Neural stem cells are adult stem cells found throughout the central nervous system (CNS). Neural stem cells can also be isolated from embryonic human brain. Neural stem cells have the ability to promote neurogenesis after stroke. Intracerebral, intraventricular or intravenous administration of embryonic mouse neuronal stem cells in rats who suffered ischemic stroke showed expression of neuronal marker as a result of migration of stem cells into ischemic striatum (Jen et al 2005, cited Liu et al 2009, p. 469-480). Neural stem cells can also be produced by separation from cell cultures of embryonic human CNS. Neural stem cell lines, retro virally transduced with the v-myc oncogene, were studied in a rat with haemorrhagic stroke (Savitz et al.2005). Haemorrhagic stroke has different pathology compared to ischemic stroke so the results displayed from this study requires in depth analysis before it can generalised. Haemorrhagic stroke damages the neuronal pathway unlike ischemic stroke which affects the neural cell body. Nevertheless, neural stem cells can lead to functional repair in ischemic stroke.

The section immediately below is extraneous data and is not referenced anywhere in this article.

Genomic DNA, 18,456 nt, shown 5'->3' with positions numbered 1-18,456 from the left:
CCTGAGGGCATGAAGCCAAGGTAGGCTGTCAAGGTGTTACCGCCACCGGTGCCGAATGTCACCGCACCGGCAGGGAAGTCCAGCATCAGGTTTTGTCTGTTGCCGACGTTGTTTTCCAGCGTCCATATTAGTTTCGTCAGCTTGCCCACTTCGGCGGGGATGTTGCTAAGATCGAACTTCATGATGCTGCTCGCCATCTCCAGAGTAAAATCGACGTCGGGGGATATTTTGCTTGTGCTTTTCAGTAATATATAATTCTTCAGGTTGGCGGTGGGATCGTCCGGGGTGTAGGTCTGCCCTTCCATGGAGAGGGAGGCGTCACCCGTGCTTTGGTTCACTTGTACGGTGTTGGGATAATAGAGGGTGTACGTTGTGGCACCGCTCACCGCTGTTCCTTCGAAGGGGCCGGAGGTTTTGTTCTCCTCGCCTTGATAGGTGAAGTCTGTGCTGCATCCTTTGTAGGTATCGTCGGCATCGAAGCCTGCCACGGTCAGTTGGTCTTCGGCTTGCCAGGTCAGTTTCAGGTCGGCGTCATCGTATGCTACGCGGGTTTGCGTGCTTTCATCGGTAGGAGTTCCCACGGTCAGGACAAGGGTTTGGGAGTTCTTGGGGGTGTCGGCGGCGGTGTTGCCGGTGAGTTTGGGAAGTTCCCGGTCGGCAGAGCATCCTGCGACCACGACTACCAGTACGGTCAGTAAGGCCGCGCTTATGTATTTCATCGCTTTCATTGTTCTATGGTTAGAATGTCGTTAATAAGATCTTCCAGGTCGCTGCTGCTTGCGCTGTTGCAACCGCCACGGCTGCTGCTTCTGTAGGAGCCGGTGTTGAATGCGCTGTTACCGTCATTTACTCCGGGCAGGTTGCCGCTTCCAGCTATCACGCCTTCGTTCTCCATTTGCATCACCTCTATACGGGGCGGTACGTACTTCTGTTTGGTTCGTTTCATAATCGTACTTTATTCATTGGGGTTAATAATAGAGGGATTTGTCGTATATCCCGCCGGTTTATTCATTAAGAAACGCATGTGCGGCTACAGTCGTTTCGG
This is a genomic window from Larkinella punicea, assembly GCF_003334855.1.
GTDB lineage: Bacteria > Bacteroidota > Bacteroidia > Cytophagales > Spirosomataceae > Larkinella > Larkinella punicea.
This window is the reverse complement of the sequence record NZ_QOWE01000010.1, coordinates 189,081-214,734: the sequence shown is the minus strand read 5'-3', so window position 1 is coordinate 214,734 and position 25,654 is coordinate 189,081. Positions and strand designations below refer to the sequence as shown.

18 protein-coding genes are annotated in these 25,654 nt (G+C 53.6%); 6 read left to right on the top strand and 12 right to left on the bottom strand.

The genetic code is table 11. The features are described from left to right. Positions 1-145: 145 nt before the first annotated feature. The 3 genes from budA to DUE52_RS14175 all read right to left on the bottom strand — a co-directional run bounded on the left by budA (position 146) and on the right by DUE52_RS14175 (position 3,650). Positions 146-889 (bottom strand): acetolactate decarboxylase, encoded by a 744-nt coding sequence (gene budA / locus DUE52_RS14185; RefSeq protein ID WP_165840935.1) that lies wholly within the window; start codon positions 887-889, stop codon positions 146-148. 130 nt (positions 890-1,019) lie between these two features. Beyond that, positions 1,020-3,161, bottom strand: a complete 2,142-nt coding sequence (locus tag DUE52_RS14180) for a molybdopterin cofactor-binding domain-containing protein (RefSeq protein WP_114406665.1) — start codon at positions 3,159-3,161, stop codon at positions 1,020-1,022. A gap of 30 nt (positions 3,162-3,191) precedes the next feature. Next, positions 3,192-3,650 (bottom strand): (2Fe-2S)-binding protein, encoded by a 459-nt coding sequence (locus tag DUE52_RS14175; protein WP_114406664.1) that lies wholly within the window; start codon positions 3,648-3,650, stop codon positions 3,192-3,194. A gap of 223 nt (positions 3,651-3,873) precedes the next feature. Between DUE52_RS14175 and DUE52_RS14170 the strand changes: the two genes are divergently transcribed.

Use of the immortalized human neural stem cell line NT2N derived from NTera 2/D1 teratocarcinoma cell line is the most promising exogenous stem cell therapy for treatment of stroke. NT2N transplanted in striatum of rats after ischemic stroke lead to functional improvement (Sparota et al 1999, cited in Liu et al 2009, p. 469-480). Neural stem cells are safer and more practicable then other stem cells. Successful trial in animal has lead to first clinical trial in humans.
World's first regulated clinical trial called Pilot investigation of stem cells in stroke using stem cells produced by ReNeurone has been initiated in Glasgow. The purpose of this trial is to establish safety of stem cell therapy for the treatment in ischemic stroke in humans. Animal studies have already suggested that the cells are safe and effective in restoring functions lost due to stroke. In this study, the patient will be closely monitored over two years time to determine the effect of stem cell therapy on neurological functions effected by stroke. The successful completion of this clinical trial may be milestone in treatment of stroken (Sample,I.2010).